In the 14 months following the 2019-20 Kangaroo Island bushfires, those involved in fighting the blazes have largely been viewed favourably, been celebrated and earned praise for their efforts.
But a recently-released independent review has not shied away from calling out issues with culture, accountability, communication and trust among Country Fire Service members and volunteers.
Titled Lessons from the Island, the review into the CFS response to the fires was conducted by disaster and emergency planning consultants C3 Resilience, at the request of the CFS in August last year. It was completed in November, before being publicly released by the CFS earlier this week.
The review includes 24 insights, 11 lessons and nine recommendations, based off 6359 observations, including face-to-face interviews, surveys, written statements, and document analyses. Many of the findings of the review were in line with recommendations from the Keelty independent review into the 2019-20 bushfires across SA.
While Lessons from the Island acknowledged that many firefighters and agencies demonstrated a disciplined approach when fighting the fires, one of the review's 11 lessons stated that "much of the good work completed was discounted by a culture of some not following, or actively working against, the chain of command".
It went on to say those interviewed on KI consistently said there was room for improvement in the attitude of both the agency and mainland deployees towards KI locals.
"Many mainland crews appeared to treat deployment like it was a holiday, rather than a firefighting operation," the review said.
"Many participants reported that teams were driving around taking photos on their phones rather than getting off appliances and embarking on an aggressive blacking out and mopping up, as tasked in the Incident Action Plan."
RELATED READING:BlazeAid volunteers make a difference on Blackford fire ground
Staffing issues were another major theme brought up in the review, with the appointment of Incident Management Teams criticised.
"Due to the operational load within the organisation, the process of only sending endorsed IMTs ceased, replaced with an ad-hoc manner of the selection of staff for IMTs, including field command positions," it said.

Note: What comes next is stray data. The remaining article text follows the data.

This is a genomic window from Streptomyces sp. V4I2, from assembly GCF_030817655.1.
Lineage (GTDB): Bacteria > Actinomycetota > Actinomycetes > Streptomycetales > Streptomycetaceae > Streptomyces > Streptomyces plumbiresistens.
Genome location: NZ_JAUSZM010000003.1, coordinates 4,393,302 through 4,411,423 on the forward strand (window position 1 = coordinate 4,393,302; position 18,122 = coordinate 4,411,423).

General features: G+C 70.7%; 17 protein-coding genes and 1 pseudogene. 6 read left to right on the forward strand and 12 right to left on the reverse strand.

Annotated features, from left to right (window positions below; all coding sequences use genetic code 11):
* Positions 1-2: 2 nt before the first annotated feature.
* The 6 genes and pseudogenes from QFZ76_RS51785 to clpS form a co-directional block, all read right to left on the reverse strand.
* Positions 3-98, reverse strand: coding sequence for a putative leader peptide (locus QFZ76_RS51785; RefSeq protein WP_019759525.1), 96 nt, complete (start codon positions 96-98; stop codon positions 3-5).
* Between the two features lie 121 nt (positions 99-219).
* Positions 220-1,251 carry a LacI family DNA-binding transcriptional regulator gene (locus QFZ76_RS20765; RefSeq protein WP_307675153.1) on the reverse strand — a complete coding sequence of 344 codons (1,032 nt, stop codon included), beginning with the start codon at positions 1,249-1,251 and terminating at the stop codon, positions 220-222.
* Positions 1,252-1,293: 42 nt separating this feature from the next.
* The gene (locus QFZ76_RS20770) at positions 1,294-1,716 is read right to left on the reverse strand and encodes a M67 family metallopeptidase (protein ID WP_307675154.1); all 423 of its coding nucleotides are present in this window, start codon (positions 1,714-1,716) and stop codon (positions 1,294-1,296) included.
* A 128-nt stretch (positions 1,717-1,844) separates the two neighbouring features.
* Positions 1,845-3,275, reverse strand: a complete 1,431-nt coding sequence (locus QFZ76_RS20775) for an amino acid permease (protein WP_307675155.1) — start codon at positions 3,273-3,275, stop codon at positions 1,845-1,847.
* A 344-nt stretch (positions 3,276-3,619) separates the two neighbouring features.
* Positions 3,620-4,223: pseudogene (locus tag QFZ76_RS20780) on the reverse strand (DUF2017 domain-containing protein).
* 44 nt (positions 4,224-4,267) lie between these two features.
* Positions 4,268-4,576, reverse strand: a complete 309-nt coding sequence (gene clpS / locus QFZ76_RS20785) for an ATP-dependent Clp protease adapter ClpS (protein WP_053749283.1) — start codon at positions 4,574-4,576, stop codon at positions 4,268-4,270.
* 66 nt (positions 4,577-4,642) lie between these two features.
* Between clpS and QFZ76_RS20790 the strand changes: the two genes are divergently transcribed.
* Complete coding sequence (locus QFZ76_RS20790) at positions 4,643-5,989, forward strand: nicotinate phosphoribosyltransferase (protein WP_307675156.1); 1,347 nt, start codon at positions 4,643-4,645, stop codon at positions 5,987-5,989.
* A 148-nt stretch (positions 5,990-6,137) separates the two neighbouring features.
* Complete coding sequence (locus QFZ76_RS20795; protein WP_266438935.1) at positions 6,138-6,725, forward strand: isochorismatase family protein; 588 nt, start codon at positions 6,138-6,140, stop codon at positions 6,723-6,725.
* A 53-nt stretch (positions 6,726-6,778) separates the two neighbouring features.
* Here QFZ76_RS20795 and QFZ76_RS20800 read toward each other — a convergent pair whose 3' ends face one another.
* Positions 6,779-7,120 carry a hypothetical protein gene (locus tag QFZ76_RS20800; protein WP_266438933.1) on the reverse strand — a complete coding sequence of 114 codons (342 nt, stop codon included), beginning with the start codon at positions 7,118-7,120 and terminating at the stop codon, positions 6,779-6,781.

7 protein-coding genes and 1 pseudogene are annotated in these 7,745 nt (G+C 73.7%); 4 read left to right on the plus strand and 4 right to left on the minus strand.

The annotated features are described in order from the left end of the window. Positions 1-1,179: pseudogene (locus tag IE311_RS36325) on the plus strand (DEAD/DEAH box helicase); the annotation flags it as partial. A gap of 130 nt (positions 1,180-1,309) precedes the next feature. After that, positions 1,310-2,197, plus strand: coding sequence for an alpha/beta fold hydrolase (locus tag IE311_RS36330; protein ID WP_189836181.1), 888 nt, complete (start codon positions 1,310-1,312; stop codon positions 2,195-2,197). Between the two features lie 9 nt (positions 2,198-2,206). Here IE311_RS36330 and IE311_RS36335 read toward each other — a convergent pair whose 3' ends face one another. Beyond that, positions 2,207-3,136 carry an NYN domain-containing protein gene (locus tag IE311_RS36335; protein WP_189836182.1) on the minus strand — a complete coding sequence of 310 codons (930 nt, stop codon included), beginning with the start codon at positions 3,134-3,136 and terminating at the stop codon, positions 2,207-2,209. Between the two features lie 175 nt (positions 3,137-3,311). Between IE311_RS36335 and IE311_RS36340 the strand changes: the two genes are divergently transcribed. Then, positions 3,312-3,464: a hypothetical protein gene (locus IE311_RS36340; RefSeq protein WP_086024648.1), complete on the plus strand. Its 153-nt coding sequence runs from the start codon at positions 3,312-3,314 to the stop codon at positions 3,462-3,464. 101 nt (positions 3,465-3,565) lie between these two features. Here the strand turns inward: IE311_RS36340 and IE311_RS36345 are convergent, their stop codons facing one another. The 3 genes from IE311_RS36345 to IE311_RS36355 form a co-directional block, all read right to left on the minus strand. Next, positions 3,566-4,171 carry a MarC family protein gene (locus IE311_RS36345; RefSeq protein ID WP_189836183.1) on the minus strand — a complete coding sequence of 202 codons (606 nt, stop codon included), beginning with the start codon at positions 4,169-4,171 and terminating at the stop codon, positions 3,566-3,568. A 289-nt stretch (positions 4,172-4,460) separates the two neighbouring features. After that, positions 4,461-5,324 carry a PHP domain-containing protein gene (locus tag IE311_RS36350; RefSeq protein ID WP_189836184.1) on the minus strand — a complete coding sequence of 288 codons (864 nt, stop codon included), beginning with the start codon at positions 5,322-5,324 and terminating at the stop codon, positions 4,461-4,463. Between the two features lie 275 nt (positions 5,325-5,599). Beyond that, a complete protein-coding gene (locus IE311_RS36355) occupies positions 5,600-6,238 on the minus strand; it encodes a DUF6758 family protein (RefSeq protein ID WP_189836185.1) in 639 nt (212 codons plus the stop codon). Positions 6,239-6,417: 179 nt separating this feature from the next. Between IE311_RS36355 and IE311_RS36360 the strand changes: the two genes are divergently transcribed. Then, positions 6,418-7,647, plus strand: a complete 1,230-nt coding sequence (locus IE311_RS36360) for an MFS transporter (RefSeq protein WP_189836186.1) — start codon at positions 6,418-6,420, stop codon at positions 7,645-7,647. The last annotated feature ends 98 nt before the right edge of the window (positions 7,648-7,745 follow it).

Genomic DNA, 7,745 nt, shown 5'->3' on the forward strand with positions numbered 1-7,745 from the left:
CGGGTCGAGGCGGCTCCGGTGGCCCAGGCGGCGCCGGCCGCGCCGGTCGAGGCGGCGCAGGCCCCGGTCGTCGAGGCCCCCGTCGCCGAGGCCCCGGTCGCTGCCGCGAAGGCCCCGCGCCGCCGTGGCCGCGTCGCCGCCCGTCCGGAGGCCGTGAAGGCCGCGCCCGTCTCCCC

"Everyone on the IMT acted in good faith and tried to assist, however many were limited to their own capability and competence as they were not appropriately trained and accredited in the roles they held."
The review also shone a light on resourcing, recognising that the CFS was resource-deficient, but also claiming that role duplication was apparent. A recommendation of the review was to streamline reporting systems to "reduce repetition and make it less voluminous."
CFS chief officer Mark Jones acknowledged the review, and said there were always opportunities for operational improvement.
"The 2019-20 season provided previously unexperienced fire conditions in SA and the CFS was not resourced to cope with two large campaign fires running concurrently in KI and Cudlee Creek," he said.
"Though our teams on KI tried their hardest to deal with the circumstances they faced, we accept that not everything went as well as we might have hoped and this report gives us recommendations to proactively improve our preparations for future events that seem certain to threaten SA."
CFS Volunteers Association KI branch president Stack Stevens said the association would respond to the review in the coming weeks, once members had digested the findings.
REPORT SUGGESTS NEW FFU APPROACH
The most effective use of Farm Firefighting Units on the fireground has previously been debated, with the review recommending FFUs be coordinated through a Divisional Commander to a local FFU coordinator.
"It would be preferable for the FFU Coordinator to be issued with a VHF to facilitate tactical communications with the Divisional Commander, and for FFUs to communicate amongst themselves on UHF," the review said.
The review reiterated the importance of both CFS members and FFU operators, saying both parties needed to work together for "the common good of the operation".
"The solution would rely on (both parties) reaching an agreement about levels of safety, integration on IMT, and the ability for the FFUs to coordinate through the Divisional and Sector Command, executing tasks and influencing decision-making through local knowledge," it said.
Start the day with all the big news in agriculture. Sign up here to receive our daily Stock Journal newsletter.